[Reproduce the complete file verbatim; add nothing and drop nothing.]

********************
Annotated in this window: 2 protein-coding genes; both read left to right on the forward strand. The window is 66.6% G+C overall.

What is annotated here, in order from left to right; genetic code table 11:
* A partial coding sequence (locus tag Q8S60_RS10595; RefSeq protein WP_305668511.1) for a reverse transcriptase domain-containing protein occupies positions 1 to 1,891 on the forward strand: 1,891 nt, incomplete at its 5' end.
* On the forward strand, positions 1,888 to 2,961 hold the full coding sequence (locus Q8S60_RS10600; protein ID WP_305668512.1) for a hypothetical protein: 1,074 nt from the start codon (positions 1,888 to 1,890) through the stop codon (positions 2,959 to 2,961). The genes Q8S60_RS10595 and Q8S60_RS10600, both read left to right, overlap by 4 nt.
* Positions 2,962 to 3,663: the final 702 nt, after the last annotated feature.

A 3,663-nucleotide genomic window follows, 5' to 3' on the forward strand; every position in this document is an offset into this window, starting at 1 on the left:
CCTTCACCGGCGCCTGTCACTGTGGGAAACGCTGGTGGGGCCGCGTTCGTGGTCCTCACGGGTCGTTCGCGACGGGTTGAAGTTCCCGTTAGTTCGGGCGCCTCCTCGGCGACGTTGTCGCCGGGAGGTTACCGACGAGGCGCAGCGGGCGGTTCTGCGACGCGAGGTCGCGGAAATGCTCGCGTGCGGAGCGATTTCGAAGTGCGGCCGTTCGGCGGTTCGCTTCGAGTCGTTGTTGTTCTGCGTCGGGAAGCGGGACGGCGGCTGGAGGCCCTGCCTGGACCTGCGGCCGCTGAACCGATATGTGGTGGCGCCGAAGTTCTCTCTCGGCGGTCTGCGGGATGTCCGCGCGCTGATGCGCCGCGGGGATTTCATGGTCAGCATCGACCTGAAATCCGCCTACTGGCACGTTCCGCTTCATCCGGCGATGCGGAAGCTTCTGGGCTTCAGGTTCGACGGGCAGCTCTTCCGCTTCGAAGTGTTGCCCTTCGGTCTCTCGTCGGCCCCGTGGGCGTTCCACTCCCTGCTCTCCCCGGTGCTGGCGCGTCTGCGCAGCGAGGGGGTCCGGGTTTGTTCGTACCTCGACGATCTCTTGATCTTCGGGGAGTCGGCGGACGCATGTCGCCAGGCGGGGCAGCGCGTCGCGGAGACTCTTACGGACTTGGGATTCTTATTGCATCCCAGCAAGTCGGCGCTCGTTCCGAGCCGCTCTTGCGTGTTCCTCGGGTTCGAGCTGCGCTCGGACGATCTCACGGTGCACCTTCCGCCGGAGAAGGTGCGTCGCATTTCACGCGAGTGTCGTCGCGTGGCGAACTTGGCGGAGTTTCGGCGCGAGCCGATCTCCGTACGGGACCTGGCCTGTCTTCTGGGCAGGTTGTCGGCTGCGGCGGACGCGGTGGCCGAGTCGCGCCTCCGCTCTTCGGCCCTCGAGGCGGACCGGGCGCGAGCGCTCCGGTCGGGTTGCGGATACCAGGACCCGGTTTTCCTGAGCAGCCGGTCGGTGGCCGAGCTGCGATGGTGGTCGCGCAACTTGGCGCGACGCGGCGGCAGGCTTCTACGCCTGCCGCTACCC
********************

Annotated in this window: 2 protein-coding genes; both read left to right on the forward strand. The window is 66.6% G+C overall.

What is annotated here, in order from left to right; genetic code table 11:
* A partial coding sequence (locus tag Q8S60_RS10595; RefSeq protein WP_305668511.1) for a reverse transcriptase domain-containing protein occupies positions 1 to 1,891 on the forward strand: 1,891 nt, incomplete at its 5' end.
* On the forward strand, positions 1,888 to 2,961 hold the full coding sequence (locus Q8S60_RS10600; protein ID WP_305668512.1) for a hypothetical protein: 1,074 nt from the start codon (positions 1,888 to 1,890) through the stop codon (positions 2,959 to 2,961). The genes Q8S60_RS10595 and Q8S60_RS10600, both read left to right, overlap by 4 nt.
* Positions 2,962 to 3,663: the final 702 nt, after the last annotated feature.

A 3,663-nucleotide genomic window follows, 5' to 3' on the forward strand; every position in this document is an offset into this window, starting at 1 on the left:
CCTTCACCGGCGCCTGTCACTGTGGGAAACGCTGGTGGGGCCGCGTTCGTGGTCCTCACGGGTCGTTCGCGACGGGTTGAAGTTCCCGTTAGTTCGGGCGCCTCCTCGGCGACGTTGTCGCCGGGAGGTTACCGACGAGGCGCAGCGGGCGGTTCTGCGACGCGAGGTCGCGGAAATGCTCGCGTGCGGAGCGATTTCGAAGTGCGGCCGTTCGGCGGTTCGCTTCGAGTCGTTGTTGTTCTGCGTCGGGAAGCGGGACGGCGGCTGGAGGCCCTGCCTGGACCTGCGGCCGCTGAACCGATATGTGGTGGCGCCGAAGTTCTCTCTCGGCGGTCTGCGGGATGTCCGCGCGCTGATGCGCCGCGGGGATTTCATGGTCAGCATCGACCTGAAATCCGCCTACTGGCACGTTCCGCTTCATCCGGCGATGCGGAAGCTTCTGGGCTTCAGGTTCGACGGGCAGCTCTTCCGCTTCGAAGTGTTGCCCTTCGGTCTCTCGTCGGCCCCGTGGGCGTTCCACTCCCTGCTCTCCCCGGTGCTGGCGCGTCTGCGCAGCGAGGGGGTCCGGGTTTGTTCGTACCTCGACGATCTCTTGATCTTCGGGGAGTCGGCGGACGCATGTCGCCAGGCGGGGCAGCGCGTCGCGGAGACTCTTACGGACTTGGGATTCTTATTGCATCCCAGCAAGTCGGCGCTCGTTCCGAGCCGCTCTTGCGTGTTCCTCGGGTTCGAGCTGCGCTCGGACGATCTCACGGTGCACCTTCCGCCGGAGAAGGTGCGTCGCATTTCACGCGAGTGTCGTCGCGTGGCGAACTTGGCGGAGTTTCGGCGCGAGCCGATCTCCGTACGGGACCTGGCCTGTCTTCTGGGCAGGTTGTCGGCTGCGGCGGACGCGGTGGCCGAGTCGCGCCTCCGCTCTTCGGCCCTCGAGGCGGACCGGGCGCGAGCGCTCCGGTCGGGTTGCGGATACCAGGACCCGGTTTTCCTGAGCAGCCGGTCGGTGGCCGAGCTGCGATGGTGGTCGCGCAACTTGGCGCGACGCGGCGGCAGGCTTCTACGCCTGCCGCTACCC